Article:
Beginning in Romans 12 Paul provides insight into these changes – serve God with our spiritual gifts (12:3-8), have right behavior (12:9-21), submit to government authority (13:1-7), love others (13:8-10), and resist the flesh while submitting to God (13:11-14). Again, these things do not happen by chance, but as a person gives control to the Holy Spirit in daily living (Ephesians 5:8-21). In Romans 14 Paul began revealing another big area of change – unity. Believers would no longer be divided by their traditions and backgrounds, but they would learn to lovingly accept one another. Although Jews and Gentiles alike were receiving salvation and forgiveness through faith in Jesus Christ, they were having a hard time letting go of some of their past experiences. Less mature Jewish believers were looking down on more mature Jewish believers who no longer participated in some of the rituals of the ceremonial law. On the other hand, the more mature Jewish believers were intolerant of those Jews with a weaker conscience. The Gentiles were also guilty of not respecting each other. Gentiles with a weaker conscience were judging other Gentiles who chose to eat meat which had been offered to idols and sold in the market. The more mature Gentile believers knew that the idols were worthless so they did not see a problem with eating this meat and felt as if the less mature Gentile believers were being judgmental. In both cases, Paul wanted the Jews and Gentiles to develop a healthy respect for one another because the things over which they were disputing had no bearing on their salvation. In essence, Paul was promoting a unity amongst diversity.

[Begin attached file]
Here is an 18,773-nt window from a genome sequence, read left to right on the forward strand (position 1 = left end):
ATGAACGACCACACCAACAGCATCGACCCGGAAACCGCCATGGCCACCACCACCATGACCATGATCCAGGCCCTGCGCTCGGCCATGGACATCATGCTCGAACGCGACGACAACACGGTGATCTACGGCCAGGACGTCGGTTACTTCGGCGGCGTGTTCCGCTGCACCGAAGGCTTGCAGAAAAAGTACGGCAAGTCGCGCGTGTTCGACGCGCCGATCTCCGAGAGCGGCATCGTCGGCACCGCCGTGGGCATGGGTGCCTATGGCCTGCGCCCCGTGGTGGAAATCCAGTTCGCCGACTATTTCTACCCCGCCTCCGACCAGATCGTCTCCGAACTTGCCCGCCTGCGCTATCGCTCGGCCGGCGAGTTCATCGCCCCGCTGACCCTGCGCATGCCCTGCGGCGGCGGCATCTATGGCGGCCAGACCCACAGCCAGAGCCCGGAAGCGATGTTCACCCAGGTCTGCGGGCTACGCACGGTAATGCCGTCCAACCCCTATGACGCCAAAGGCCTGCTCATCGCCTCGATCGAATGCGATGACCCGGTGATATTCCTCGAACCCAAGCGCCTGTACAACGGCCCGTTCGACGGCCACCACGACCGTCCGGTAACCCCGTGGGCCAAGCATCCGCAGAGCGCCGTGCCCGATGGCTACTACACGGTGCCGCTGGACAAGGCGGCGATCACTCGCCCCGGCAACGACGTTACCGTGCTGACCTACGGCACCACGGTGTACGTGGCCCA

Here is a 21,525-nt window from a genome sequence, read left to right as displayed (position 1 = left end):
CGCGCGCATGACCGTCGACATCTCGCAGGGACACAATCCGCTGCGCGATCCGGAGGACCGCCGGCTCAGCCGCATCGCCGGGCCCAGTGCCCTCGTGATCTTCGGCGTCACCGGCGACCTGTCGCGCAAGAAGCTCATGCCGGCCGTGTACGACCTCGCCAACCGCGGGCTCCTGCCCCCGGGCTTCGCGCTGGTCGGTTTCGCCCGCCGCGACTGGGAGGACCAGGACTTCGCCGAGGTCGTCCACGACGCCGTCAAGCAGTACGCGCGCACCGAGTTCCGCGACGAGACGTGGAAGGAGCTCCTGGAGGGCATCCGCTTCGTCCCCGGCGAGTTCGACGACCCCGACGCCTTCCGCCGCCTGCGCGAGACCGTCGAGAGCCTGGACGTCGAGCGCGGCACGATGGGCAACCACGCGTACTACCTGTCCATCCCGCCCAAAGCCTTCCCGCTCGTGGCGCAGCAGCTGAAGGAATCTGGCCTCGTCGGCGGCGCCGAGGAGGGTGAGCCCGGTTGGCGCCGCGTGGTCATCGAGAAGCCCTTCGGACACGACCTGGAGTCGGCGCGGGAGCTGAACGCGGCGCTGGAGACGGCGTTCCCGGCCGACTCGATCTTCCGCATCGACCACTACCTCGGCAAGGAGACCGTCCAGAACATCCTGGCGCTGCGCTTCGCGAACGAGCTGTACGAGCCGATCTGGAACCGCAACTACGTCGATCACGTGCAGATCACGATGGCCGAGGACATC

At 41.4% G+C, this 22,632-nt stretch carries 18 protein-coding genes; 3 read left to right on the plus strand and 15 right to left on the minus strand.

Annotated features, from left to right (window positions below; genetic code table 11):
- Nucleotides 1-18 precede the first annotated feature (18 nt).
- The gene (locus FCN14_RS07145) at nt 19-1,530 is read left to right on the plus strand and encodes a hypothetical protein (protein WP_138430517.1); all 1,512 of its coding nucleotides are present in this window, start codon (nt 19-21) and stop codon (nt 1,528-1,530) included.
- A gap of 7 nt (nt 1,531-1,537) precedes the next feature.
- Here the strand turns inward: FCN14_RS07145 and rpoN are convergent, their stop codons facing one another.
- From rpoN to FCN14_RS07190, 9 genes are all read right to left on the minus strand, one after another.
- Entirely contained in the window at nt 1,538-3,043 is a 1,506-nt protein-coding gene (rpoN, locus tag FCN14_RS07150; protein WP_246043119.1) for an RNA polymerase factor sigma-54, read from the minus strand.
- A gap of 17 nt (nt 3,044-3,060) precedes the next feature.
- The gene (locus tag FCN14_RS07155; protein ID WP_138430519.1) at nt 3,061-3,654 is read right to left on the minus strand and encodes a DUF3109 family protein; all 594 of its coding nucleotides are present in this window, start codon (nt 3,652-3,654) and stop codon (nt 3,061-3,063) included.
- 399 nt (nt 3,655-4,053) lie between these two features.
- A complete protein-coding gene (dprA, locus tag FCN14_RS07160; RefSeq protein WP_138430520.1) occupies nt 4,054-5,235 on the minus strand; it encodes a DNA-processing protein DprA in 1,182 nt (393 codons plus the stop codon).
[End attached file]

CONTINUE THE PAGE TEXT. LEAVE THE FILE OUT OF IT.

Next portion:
However, in the last part of Romans 14 Paul gave special instructions concerning their behavior in matters of preference. Paul writes,
Therefore let us not judge one another anymore, but rather resolve this, not to
put a stumbling block or a cause to fall in our brother’s way. I know and
am convinced by the Lord Jesus that there is nothing unclean of itself; but to
him who considers anything to be unclean, to him it is unclean. Yet if
your brother is grieved because of your food, you are no longer walking in
love. Do not destroy with your food the one for whom Christ died.
Therefore do not let your good be spoken of as evil…” (14:13b-16).
Although Paul acknowledged that there are some issues which are non-essentials, he also advocated having respect for differing viewpoints. The more mature believer should not flaunt his liberty in the presence of a less mature believer for fear that he may hinder his spiritual growth. Even though a believer is free in Christ, he must be conscious of how his choices affect those around him. As a side note, Paul is not granting permission to engage in those things God clearly labels as sin, but he is granting freedom to choose in those matters which may be unclear.
Instead of dwelling on those things which make believers different (Paul is not speaking about doctrinal issues), they should rather pursue “the things which make for peace and the things by which one may edify another” (14:17-19). It is important that Christians not be involved in arguing about things which destroy God’s work (14:20).
Paul closes out his teaching on this subject regarding unity in diversity by giving a guiding principle to his readers, “It is good neither to eat meat nor drink wine nor do anything by which your brother stumbles or is offended or is made weak…. Happy is he who does not condemn himself in what he approves. But he who doubts is condemned if he eats, because he does not eat from faith; for whatever is not from faith is sin” (14:21-23). Mature believers should respect those who may be offended at their freedoms. Less mature believers should not judge others, but they also must not train themselves to violate their conscience. Paul’s teaching in Romans 14 is an important one. Believers should practice love and acceptance with one another even when there is a differing opinion. The point is not in always being right, but always being righteous.
Dear God, give me a respect for those who may be shaped by different backgrounds and experiences. Teach me to accept and love them.